Tuesday Top or Bottom: Mark Dion vs. Mark Dion

Tuesday Top or Bottom: Mark Dion vs. Mark Dion

Today’s Tuesday might as well be called Reason vs. Cat’s Obsessive Fangrildom. Of all the artists I’ve admired but never met, Dion has had the greatest impact on my own work. I can still remember the first time his work was shown in my watercolor class- I was a junior at the time, feeling the icy breath of graduation on my neck and a rising panic that I, a Painter Who Paints, found myself hating what I was painting. Mark Dion’s work was, and continues to be, a smack to the forehead ‘duh.’-Based on premises that are usually simple, complicated, absurd and serious all at once, I nearly always walk away thinking ‘Damn. Why didn’t I think of that??’ He’s also my go-to example for how conceptual art can be thoughtfully executed with an attention to detail and craft, as well as aesthetically pleasing (shoddily-made conceptual art as well as the idea it perpetuates ((that conceptual artists are just lazy)) are high on my list of pet peeves. Along with loud bass in cars)

Before I get too caught up in soap-boxing or the Dion Personality Cult, let me present to you today’s top or bottom (both by Mark Dion)

The Department of Marine Animal Identification of the City of New York (Chinatown Division)
via.

For The Department of Marine Animal Identification of the city of New York (Chinatown Division), Dion bought one of every fish he could in the Chinatown Fish market, then sorted, recorded and displayed them in the Tanya Bonakdar Gallery using his own methods of classification, rather than that accepted by SCIENCE. The real cherry on top, for me, is that he did all this sorting and preserving in the gallery itself in a sort of performance.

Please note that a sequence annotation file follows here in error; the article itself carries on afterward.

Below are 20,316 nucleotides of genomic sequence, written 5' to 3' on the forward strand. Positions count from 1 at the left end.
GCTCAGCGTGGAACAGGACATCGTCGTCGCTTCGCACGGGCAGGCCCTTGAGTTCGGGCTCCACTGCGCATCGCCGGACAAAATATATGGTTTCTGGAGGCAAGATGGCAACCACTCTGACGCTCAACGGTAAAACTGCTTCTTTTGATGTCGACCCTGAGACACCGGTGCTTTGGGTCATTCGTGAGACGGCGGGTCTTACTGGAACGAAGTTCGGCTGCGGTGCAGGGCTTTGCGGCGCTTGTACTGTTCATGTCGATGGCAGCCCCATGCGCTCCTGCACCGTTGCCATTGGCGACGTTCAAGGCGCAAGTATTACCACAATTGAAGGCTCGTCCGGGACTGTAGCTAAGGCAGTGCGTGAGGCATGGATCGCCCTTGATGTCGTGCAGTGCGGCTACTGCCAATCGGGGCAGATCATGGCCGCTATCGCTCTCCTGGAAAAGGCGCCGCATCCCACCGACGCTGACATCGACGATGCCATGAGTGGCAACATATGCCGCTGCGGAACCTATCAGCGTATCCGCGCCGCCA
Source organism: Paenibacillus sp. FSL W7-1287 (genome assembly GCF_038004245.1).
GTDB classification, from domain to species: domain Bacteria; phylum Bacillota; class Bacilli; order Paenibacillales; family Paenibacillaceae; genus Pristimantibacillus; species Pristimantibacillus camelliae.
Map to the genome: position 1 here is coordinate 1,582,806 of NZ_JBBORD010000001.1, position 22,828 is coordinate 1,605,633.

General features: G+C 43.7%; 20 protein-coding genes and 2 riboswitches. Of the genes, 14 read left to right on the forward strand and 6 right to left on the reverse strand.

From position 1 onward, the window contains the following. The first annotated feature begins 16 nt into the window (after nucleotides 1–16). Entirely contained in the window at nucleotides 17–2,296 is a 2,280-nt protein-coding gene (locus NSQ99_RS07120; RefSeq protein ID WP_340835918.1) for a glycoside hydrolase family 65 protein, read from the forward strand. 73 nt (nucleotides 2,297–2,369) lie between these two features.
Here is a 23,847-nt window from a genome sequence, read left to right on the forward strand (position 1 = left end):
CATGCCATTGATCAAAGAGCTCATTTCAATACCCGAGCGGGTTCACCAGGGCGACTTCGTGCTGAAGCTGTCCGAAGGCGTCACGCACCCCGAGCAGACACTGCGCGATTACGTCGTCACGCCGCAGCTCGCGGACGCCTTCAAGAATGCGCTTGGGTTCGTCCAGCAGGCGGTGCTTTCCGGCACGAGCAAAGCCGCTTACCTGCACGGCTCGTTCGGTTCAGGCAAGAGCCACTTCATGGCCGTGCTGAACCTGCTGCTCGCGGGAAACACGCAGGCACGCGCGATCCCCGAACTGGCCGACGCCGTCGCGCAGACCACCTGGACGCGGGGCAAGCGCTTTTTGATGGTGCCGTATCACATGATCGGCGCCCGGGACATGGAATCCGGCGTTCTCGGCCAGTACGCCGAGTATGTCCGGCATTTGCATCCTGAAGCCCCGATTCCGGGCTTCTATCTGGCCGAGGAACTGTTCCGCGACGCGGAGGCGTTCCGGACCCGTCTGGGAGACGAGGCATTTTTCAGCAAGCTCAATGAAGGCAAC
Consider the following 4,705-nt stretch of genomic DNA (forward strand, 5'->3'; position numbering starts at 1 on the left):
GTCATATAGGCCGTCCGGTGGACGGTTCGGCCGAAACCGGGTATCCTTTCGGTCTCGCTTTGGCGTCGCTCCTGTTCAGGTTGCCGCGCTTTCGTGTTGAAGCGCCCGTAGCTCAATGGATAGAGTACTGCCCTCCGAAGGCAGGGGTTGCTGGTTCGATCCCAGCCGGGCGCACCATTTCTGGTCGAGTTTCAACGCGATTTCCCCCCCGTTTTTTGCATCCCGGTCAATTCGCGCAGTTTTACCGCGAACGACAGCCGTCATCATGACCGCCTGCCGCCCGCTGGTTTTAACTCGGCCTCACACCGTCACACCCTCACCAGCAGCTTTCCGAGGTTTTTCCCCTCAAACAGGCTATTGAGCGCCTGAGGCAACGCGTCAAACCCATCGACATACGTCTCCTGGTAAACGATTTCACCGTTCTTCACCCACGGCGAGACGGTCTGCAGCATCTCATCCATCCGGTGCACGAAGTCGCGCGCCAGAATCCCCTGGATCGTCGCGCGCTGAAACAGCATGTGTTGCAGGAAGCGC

VS.

Neukom Vivarium (exterior)
via.

Neukom Vivarium (interior)
via.

Neukom Vivarium is a custom-designed, 80 foot long greenhouse structure housing a 60-ft long rotting hemlock log. The building features tools to help visitors explore the log including magnifying glasses and white tiles painted with specimens found in and on the log (functioning as a sort of text-less ‘field guide’)

In MD’s one words “One of the things that’s difficult about this piece is that it’s hard to locate where the work is. It’s not the tree, and it’s not the building, and it’s not the details like the tiles or the field guide. But it’s really the entire thing.” (from art21’s interview)

Go!

(then go and watch art21’s Ecology episode, featuring Dion along with Robert Adams, Iñigo Manglano-Ovalle, and Ursula von Rydingsvar.)

((then go watch every other art21 episode))

(((then come over and have tea and we can talk about them all)))

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3 thoughts on “Tuesday Top or Bottom: Mark Dion vs. Mark Dion

  1. I chose these pieces because they both seem to start with a similar concept (taking the natural world and dissecting/classifying it using the methods and attention to detail of a scientist but with his own, personal logic. Each one, however, represents a totally different scale. The tree is just downright impressive- both in size (80. foot. building.) and in scope, relying on countless other people to help make it happen/keep it going.

    The Marine identification, however, is much simpler and smaller. Even though I’m pretty sure he used assistants (as ‘lab’ assistants), for the most part the project is simple enough to be carried out just with himself, while still raising all the questions raised by Neukom Vivarium. I also love the idea of studying natural organisms in an unnatural/manmade ecosystem. Win.

    The Department of Marine Animal Identification of the City of New York wins for me.

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